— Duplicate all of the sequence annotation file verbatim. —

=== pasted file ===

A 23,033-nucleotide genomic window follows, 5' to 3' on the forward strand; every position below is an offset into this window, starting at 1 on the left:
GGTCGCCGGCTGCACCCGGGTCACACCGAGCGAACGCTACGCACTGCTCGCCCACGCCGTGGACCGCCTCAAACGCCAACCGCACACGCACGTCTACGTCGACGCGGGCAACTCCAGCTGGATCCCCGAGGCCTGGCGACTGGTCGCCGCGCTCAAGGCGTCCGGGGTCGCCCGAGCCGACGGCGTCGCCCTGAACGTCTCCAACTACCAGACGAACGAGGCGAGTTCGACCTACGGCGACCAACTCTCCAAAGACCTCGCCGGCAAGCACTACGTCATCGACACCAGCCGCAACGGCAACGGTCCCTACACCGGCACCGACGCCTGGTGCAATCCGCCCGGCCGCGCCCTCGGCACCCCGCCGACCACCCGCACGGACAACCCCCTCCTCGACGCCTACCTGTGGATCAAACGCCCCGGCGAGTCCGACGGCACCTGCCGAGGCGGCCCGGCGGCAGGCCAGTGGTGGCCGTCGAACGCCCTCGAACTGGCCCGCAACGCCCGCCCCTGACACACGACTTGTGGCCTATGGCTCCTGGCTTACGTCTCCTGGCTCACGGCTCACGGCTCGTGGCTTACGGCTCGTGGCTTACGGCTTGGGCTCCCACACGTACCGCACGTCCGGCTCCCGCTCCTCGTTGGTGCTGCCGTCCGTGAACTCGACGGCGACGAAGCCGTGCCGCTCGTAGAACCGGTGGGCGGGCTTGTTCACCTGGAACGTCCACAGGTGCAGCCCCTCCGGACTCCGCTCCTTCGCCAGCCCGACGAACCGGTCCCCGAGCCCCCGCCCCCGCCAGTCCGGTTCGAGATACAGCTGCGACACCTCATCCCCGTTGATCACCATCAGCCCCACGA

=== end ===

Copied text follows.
A 23,033-nucleotide genomic window follows, 5' to 3' on the forward strand; every position below is an offset into this window, starting at 1 on the left:
GGTCGCCGGCTGCACCCGGGTCACACCGAGCGAACGCTACGCACTGCTCGCCCACGCCGTGGACCGCCTCAAACGCCAACCGCACACGCACGTCTACGTCGACGCGGGCAACTCCAGCTGGATCCCCGAGGCCTGGCGACTGGTCGCCGCGCTCAAGGCGTCCGGGGTCGCCCGAGCCGACGGCGTCGCCCTGAACGTCTCCAACTACCAGACGAACGAGGCGAGTTCGACCTACGGCGACCAACTCTCCAAAGACCTCGCCGGCAAGCACTACGTCATCGACACCAGCCGCAACGGCAACGGTCCCTACACCGGCACCGACGCCTGGTGCAATCCGCCCGGCCGCGCCCTCGGCACCCCGCCGACCACCCGCACGGACAACCCCCTCCTCGACGCCTACCTGTGGATCAAACGCCCCGGCGAGTCCGACGGCACCTGCCGAGGCGGCCCGGCGGCAGGCCAGTGGTGGCCGTCGAACGCCCTCGAACTGGCCCGCAACGCCCGCCCCTGACACACGACTTGTGGCCTATGGCTCCTGGCTTACGTCTCCTGGCTCACGGCTCACGGCTCGTGGCTTACGGCTCGTGGCTTACGGCTTGGGCTCCCACACGTACCGCACGTCCGGCTCCCGCTCCTCGTTGGTGCTGCCGTCCGTGAACTCGACGGCGACGAAGCCGTGCCGCTCGTAGAACCGGTGGGCGGGCTTGTTCACCTGGAACGTCCACAGGTGCAGCCCCTCCGGACTCCGCTCCTTCGCCAGCCCGACGAACCGGTCCCCGAGCCCCCGCCCCCGCCAGTCCGGTTCGAGATACAGCTGCGACACCTCATCCCCGTTGATCACCATCAGCCCCACGA